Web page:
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PM News Brief: Romney’s Frustration, Coronavirus Complacency & Power Restoration

A photo of fall tree branches and a light post in front of a brown house.
Renee Bright
Crews in Salt Lake City continue to assess and clean up the damage after a historic wind storm hit Northern Utah this week. This story and more in Thursday evening's news brief.

Thursday evening, September 10, 2020


Two Counties Moving To Green, Governor Worries About Complacency

Box Elder and Carbon counties will move to the green, new normal phase of their coronavirus response Friday. But as pandemic restrictions across the state continue to loosen, Gov. Gary Herbert said his biggest concern is Utahns becoming complacent and not following protocol. He said if people want to get through this pandemic, they need to continue to sacrifice and tolerate inconvenience. Herbert encouraged people to continue wearing a mask and social distancing but he still has no plans to issue a statewide mask mandate. Health officials announced 346 more cases of COVID-19 Thursday. They also reported an additional 5,000 people have been tested. That’s the most in a single day since last Friday. — Ross Terrell

Ended Unemployment Claims Skyrocket

More than 13,000 Utahns stopped filing for unemployment benefits last week, a nearly 85% increase from the week before and by far the largest rise since the pandemic began. That’s according to the latest numbers from the state Department of Workforce Services. Utah also began distributing newly available federal lost wage assistance Wednesday. The extra $300 payments will go to people who were receiving benefits from late July to early August. Average state benefits are $426 a week. Still, nearly 60,000 Utahns remain out of work. And just over 2,600 new claims for traditional benefits were filed last week. — Jon Reed

Romney Frustrated Over Lack Of COVID Relief

Sen. Mitt Romney, R- UT, is expressing his disappointment after Senate Democrats blocked a Republican-led coronavirus relief package. In a statement, Romney said there was an opportunity to build on the federal CARES Act and that relief is needed now, not weeks or months down the road. He said he had hoped Democrats would at least move it forward for a debate. Senate Democrats argued the bill did not provide enough funding for things like unemployment, food security or schools and that there were provisions they could not support — like lawsuit protections for businesses. — Caroline Ballard

Five New Films Given Approval For State Incentives

Five new productions have been approved by the governor’s Office of Economic Development to receive film incentives in Utah. The state Film Commission announced Thursday that the productions are estimated to generate $6.5 million dollars in economic impact and create over 185 jobs. They include the series The Chosen and The Outpost, sci-fi feature Alien Country, the musical Michael McLean’s The Forgotten Carols and family feature Twice Upon a Song. Filming for some shows will begin as early as next month. — Darienne DeBrule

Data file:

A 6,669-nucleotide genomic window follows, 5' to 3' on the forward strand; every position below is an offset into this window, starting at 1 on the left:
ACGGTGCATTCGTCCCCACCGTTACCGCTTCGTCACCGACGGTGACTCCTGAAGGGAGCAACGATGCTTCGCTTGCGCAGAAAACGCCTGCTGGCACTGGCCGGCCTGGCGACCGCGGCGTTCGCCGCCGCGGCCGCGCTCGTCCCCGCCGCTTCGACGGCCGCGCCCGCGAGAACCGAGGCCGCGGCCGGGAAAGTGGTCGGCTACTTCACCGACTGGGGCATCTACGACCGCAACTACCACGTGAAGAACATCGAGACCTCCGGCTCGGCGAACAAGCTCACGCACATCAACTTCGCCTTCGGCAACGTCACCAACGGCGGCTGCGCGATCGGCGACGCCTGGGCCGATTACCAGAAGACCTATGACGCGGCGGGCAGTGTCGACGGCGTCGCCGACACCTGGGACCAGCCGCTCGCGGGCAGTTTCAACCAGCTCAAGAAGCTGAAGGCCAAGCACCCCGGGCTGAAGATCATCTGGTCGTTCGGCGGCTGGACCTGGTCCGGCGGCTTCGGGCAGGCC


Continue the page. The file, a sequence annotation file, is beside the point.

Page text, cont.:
Northern Utah

Power Restoration Still In Progress. Don’t Worry. It’s Coming

Crews in Salt Lake City continue to assess and clean up the damage after a historic wind storm hit northern Utah this week. City officials said at least 2,000 trees were uprooted, but did not have an estimate on the total cost of the damage. They added that crews will have most roads passable by Thursday evening, but several parks will be closed until further notice, as there is still a risk from loose or fallen trees. About 60,000 people still don’t have power. Rocky Mountain Power’s spokesman said most households should have power restored by the end of day Thursday, though it could take until Friday for some. The outages also forced the Salt Lake School District to postpone its return to class this week. The district will remain closed Friday and officially start on Monday. — Jon Reed

Park City Man Sentenced Over Illegal ‘Spice’

A Park City man has been sentenced to 20 years in federal prison for his role in the illegal production and trade of the drug “synthetic cannabinoid,” or “spice.” According to the National Institutes of Health, “spice” has effects similar to marijuana, but can be stronger and more unpredictable. Charles Burton Ritchie and his business partner were found guilty last year of manufacturing the drug with illegally imported ingredients from China and selling it to smoke shops around the country. Ritchie was already serving two sentences for money laundering and unlawful monetary transactions. The 20-year sentence will be added on to those. — Caroline Ballard

Southern Utah

Northern Corridor Public Comment Ending Soon

The comment period for the environmental review of the Northern Corridor closes Thursday at midnight. One aspect of Washington County’s preferred plan would set aside nearly 7,000 acres of land as protected tortoise habitat to make up for the proposed highway cutting through the Red Cliffs Desert Reserve. It’s a popular recreation spot, and some people are concerned about activities being limited in the area. Read the full story. — Lexi Peery, St. George

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